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Discussion Starter #1
Hive one:
This is our first, a salvaged hive I posted about when we got it. It swarmed on us just under three weeks ago and we went through it yesterday to see what was going on inside. Found what seemed like a fair amount of bees, no eggs, no uncapped brood, a little capped brood - both worker and drone, six queen cells that appear to have hatched out and many, many drones. The queen cells were all up on the center of frames in the upper deep (there are two deeps with a super above them) and all had been capped and are now open with rough edges around the remains of the caps. A number of the worker cells were hatching.

I want to be sure I'm clear on the timing of a new queen getting to work so we know when we need to start being concerned if it gets to that point. Since there is hatching worker brood, and no new brood or eggs, and we know this hive swarmed 19 days ago I'd guess it's safe to say we last had a laying queen about three weeks ago, maybe a little less since there is still capped brood to hatch. Given these, I'm thinking that if all has gone well we should have a laying queen within 7-10 days. Correct? I'm not particularly worried as I know the bees usually take care of themselves very well, but when we check next weekend if we don't at least see eggs it might be time to get a little nervous, right?


Hive two:
Captured small-to-medium swarm installed to 5-frame nuc. Transferred to ten-frame deep at about four weeks when nuc was filled. Added second deep when first was nearly drawn, probably four weeks ago. Opened it yesterday to see if it was ready for a super, then decided to pull frames from top deep for a general check. Found that all frames are entirely drawn, and all are either completely full of, or being filled with honey, most of it capped. This led us to open the lower deep to see what was going on there. Honey on two outer frames, then a mix with plenty of stored pollen and a decent, but not great looking pattern of brood in all stages. Could not find eggs, but light was bad by this time and my eyes are not reliable enough to conclude there are none. I realize that the bees are smarter than I am, and maybe this is OK but I'm wondering if we need to do anything with this situation. Why did they store honey right away rather than expand the brood area? Is it possible we caused this with bad timing? Do we need to give them more room to lay soon? We've got both mediums and deeps and the frames to fill them if needed. What advice do you have for a plan of action on this one, if necessary?

Thanks very much for any help.
 

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Hive one... It could be another 2 weeks. If no eggs or larva then, steal a frame with eggs from the other hive.

Hive two... They need more room NOW. Pull the top deep off and set to the side. Put a new deep on the hive with frames. Now put the original top deep back on and let them finish filling and capping. You will be unable to lift when full. So, eventually you will need to remove the frames one at a time.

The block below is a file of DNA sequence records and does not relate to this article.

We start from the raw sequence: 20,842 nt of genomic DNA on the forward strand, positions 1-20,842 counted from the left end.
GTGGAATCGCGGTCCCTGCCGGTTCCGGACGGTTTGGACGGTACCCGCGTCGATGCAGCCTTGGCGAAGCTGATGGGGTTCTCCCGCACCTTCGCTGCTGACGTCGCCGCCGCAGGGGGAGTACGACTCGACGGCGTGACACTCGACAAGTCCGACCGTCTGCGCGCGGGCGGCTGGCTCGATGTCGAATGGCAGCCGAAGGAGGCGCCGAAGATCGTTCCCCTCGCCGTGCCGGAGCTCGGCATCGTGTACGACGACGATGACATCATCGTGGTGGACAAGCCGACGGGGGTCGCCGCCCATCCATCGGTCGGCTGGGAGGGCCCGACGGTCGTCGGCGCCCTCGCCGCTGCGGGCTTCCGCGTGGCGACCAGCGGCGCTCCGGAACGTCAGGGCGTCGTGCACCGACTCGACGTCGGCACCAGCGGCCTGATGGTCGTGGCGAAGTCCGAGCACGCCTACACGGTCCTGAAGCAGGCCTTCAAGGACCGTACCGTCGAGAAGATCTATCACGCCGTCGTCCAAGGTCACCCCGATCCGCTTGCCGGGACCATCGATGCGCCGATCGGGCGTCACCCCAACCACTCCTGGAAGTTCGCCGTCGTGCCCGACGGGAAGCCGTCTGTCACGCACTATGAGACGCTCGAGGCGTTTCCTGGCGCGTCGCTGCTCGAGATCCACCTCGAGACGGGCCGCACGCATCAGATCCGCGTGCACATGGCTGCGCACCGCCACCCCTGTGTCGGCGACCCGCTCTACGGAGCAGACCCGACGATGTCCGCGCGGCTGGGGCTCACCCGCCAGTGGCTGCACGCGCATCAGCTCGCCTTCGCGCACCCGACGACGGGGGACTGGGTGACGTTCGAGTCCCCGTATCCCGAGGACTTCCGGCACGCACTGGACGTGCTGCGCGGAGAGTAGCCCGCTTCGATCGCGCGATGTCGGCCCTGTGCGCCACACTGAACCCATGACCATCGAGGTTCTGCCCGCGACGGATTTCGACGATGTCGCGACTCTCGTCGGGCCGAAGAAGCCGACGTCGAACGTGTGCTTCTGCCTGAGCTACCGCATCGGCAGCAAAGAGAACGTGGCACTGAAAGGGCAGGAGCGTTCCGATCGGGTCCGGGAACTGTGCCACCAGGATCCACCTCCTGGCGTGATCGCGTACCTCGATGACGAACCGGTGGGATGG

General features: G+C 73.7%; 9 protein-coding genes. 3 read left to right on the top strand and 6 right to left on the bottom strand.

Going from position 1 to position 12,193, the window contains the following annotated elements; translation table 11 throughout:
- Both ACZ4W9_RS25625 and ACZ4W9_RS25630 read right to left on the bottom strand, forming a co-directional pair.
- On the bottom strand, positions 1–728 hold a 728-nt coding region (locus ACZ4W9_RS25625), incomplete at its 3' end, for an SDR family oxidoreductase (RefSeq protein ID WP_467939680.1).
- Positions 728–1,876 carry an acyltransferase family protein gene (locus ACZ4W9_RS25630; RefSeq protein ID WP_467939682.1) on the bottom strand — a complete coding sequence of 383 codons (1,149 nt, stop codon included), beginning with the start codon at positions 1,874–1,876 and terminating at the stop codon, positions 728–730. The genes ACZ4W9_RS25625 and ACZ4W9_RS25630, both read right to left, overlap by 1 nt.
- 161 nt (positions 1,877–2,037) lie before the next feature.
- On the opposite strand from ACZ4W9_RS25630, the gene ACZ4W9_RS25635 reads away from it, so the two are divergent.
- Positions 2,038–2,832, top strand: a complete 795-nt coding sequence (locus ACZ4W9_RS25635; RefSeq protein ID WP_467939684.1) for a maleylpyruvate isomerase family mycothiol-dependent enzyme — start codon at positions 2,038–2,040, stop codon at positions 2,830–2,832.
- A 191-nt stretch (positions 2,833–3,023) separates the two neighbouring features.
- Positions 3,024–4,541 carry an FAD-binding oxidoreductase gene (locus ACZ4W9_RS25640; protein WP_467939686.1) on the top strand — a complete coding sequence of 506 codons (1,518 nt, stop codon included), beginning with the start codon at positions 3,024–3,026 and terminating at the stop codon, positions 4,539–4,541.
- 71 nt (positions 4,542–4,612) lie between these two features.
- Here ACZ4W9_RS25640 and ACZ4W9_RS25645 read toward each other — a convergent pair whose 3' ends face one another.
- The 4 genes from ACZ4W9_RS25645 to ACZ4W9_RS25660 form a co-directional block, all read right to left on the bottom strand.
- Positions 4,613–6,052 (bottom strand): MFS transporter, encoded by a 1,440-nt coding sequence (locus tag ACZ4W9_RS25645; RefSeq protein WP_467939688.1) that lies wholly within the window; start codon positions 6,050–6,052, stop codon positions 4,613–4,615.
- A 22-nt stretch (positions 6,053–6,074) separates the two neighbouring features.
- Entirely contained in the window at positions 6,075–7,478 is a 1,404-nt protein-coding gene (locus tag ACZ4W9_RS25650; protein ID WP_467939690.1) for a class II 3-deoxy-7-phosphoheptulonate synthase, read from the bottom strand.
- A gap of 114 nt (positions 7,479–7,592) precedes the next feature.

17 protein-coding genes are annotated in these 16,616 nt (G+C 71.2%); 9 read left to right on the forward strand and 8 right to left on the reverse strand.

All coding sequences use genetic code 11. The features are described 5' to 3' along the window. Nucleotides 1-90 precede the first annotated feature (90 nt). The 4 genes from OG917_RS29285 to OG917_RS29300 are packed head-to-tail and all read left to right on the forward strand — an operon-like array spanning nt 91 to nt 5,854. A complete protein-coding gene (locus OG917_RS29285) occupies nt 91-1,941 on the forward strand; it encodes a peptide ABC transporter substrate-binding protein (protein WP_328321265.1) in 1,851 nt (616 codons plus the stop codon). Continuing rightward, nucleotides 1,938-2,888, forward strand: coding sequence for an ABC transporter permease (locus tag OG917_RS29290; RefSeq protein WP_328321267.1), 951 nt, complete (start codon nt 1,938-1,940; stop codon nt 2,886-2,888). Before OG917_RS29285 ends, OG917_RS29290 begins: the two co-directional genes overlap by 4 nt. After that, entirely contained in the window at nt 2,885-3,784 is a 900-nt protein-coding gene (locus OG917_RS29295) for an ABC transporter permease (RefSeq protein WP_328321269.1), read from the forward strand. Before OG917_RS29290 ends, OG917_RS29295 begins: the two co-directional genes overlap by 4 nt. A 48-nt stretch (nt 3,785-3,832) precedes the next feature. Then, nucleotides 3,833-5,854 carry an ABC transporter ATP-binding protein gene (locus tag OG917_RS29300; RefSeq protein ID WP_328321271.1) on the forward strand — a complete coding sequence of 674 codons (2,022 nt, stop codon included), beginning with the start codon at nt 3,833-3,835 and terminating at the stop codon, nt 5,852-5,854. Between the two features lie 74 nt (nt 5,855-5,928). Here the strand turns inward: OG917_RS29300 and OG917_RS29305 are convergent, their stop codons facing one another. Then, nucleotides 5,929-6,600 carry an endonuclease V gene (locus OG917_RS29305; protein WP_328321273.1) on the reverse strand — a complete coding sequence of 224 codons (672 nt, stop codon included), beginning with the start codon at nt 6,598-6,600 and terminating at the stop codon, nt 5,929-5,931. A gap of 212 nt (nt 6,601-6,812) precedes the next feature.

In general, with enough bees, warm temps, and a honey flow they will fill the top brood box quickly and be forced to swarm.
 

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Hi,
I agree, be patient with the first.

For the second the club has a few extractors you can rent for $10 or 15. I think 2 of them are at Lois's house give her a call.
We have a lot more nectar coming in the mimosa is in bloom, the privet is just getting ready to start in the next few weeks. After making room in that top brood super, add a honey super. Or get the honey super on now, without an excluder. This is the time of year Sylvia, & I get the most honey.

Dan
 

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One more thing,

If the first hive doesn't have a laying queen in couple weeks, I can set you up with a nuc. I have a couple extra ones.
 

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Agree, Agree.

Sounds like second hive is honey bound and can really use a couple frames of drawn comb or foundation in middle of brood nest. Scary thing is when they run out of room like this they really like to swarm. If you can extract the capped honey and stick the empty drawn comb (two or three) in middle of brood nest, the queen will immediately fill if with brood unless they are in swarm prep mode.

Good luck and enjoy the honey!
 

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Discussion Starter #6
Thank you for the help, all. Really appreciate it.

We'll have a look into the first hive in a week or so and hopefully see that things are progressing well. On the second, we put a medium super on last evening just to add some space since the second deep is full, and will add a third deep above the brood tonight after I make a shim to lift a medium box high enough to install the deep frames. Thought we had a deep, but forgot I had lent it out, so we'll improvise.

Dan, thanks for the local knowledge and generous offer. Let's hope we don't get into a situation where we need the nuc, but good to know we've got a backup standing by if necessary. I was thinking along the same lines and hoping we get a swarm call or two so we can bank a queen. Got called twice yesterday but neither worked out - one took off and the other was way too high, which is a shame because it was pretty large. Our 4H group has a few members with extractors too, so we're well-covered for that. Really wasn't thinking we'd need one in our first year starting with a troubled hive, but I guess having about 60-70 pounds of honey on our hands unexpectedly is not the worst problem to deal with - just as long as we get the bees through this. It will make my daughter's year to be able to share the bounty!
 
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